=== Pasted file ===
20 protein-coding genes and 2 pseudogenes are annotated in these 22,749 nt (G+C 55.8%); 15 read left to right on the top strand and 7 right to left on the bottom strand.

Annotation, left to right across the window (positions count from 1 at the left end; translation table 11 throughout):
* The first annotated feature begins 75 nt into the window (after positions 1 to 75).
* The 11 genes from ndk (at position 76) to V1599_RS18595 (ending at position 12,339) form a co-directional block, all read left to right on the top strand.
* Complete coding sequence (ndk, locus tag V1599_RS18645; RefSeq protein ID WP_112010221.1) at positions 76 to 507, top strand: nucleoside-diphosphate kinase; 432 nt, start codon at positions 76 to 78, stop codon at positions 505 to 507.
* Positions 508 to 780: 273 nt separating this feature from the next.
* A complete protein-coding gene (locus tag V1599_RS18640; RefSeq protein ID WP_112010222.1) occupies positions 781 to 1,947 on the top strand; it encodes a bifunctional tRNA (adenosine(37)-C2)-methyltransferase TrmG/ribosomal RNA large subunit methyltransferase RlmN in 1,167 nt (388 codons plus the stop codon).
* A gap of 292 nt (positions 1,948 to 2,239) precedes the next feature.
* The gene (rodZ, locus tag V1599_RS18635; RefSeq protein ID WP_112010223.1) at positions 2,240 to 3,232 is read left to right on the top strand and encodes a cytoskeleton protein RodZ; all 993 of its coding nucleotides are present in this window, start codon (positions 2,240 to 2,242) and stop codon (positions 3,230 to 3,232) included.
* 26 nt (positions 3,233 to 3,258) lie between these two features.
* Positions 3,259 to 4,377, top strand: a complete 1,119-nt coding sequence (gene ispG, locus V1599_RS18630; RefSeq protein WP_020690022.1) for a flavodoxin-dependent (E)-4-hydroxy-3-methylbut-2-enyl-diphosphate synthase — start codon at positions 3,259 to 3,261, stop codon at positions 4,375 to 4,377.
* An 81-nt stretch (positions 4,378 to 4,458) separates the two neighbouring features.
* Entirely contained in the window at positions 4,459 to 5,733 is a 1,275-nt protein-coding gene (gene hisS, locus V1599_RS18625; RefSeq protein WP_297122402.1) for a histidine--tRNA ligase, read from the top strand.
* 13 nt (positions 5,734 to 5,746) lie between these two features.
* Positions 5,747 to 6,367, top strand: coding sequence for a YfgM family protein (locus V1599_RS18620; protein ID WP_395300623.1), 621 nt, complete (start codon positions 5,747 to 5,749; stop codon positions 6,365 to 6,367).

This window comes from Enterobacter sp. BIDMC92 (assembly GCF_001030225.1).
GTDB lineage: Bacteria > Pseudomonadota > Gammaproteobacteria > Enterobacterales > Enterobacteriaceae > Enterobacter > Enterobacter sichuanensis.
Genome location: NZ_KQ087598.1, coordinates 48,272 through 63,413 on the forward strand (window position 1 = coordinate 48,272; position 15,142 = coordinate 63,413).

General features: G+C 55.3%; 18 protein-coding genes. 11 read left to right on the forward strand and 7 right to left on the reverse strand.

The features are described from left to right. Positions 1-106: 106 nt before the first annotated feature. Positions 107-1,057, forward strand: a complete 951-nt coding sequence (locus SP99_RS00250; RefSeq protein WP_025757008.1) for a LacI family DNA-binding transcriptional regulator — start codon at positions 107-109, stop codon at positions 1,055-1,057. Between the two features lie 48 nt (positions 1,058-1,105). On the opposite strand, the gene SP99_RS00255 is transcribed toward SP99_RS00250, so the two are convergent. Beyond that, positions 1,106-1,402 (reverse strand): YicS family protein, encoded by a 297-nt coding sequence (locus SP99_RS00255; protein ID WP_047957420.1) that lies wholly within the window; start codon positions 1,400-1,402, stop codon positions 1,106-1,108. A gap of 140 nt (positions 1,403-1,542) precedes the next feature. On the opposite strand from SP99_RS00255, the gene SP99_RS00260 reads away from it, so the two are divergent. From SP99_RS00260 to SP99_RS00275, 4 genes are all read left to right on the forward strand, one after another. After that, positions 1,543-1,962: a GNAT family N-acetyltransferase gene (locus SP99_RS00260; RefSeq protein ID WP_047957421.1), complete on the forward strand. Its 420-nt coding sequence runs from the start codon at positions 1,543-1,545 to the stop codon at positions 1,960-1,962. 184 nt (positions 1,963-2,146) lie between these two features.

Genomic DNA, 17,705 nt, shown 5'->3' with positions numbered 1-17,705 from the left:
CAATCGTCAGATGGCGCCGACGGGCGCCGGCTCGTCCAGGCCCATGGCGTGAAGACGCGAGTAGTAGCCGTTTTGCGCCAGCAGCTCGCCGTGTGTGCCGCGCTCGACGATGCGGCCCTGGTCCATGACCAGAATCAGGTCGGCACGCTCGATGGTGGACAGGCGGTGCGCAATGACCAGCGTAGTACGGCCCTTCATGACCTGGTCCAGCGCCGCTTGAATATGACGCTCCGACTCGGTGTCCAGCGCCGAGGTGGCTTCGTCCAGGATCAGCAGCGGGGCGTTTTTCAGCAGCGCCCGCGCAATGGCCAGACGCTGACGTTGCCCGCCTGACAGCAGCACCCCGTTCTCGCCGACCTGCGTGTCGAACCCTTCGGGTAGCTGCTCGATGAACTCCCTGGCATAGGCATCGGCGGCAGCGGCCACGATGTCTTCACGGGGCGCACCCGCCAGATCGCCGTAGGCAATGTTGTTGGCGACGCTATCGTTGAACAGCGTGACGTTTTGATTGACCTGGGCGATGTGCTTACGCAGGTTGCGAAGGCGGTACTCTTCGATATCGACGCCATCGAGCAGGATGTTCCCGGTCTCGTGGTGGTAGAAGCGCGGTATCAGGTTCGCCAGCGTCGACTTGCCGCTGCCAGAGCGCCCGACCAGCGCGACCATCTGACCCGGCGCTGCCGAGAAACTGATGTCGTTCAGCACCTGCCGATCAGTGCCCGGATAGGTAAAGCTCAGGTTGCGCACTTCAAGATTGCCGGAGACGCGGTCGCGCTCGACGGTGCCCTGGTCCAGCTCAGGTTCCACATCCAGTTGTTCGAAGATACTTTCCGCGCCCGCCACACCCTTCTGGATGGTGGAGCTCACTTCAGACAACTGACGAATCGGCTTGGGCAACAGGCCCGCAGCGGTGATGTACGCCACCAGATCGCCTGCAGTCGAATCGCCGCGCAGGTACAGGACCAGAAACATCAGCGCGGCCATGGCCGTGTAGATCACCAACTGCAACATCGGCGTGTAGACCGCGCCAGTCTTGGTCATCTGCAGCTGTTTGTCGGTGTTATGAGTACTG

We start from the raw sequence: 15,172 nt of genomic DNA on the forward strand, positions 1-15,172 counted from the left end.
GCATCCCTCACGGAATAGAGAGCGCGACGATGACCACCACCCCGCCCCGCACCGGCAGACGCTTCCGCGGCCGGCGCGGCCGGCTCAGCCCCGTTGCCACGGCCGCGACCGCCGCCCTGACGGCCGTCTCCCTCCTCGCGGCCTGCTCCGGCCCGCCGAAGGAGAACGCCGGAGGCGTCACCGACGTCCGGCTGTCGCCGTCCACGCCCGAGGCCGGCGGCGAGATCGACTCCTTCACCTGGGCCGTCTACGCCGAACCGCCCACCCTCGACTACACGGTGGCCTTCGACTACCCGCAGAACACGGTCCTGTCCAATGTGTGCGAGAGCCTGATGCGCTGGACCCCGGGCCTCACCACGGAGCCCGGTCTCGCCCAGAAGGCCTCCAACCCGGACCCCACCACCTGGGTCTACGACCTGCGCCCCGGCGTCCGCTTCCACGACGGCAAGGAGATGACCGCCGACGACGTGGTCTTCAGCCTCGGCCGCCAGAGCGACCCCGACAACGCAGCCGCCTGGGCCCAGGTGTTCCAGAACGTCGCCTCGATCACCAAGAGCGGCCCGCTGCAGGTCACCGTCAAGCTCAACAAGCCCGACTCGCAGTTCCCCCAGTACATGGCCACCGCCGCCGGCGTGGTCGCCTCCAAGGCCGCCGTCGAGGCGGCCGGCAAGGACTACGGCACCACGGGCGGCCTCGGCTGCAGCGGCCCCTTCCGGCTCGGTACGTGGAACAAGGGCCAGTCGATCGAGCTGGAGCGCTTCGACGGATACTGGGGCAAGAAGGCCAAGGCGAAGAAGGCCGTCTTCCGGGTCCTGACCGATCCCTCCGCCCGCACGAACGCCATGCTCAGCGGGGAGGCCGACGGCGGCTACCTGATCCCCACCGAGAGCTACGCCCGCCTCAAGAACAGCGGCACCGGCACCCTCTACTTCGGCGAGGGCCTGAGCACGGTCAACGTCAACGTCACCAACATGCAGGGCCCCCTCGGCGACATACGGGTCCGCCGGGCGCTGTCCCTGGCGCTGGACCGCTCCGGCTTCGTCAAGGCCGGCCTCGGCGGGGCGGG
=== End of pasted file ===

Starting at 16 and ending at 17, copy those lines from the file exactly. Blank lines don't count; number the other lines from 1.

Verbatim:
This window comes from Enterobacter sp. BIDMC92 (assembly GCF_001030225.1).
GTDB lineage: Bacteria > Pseudomonadota > Gammaproteobacteria > Enterobacterales > Enterobacteriaceae > Enterobacter > Enterobacter sichuanensis.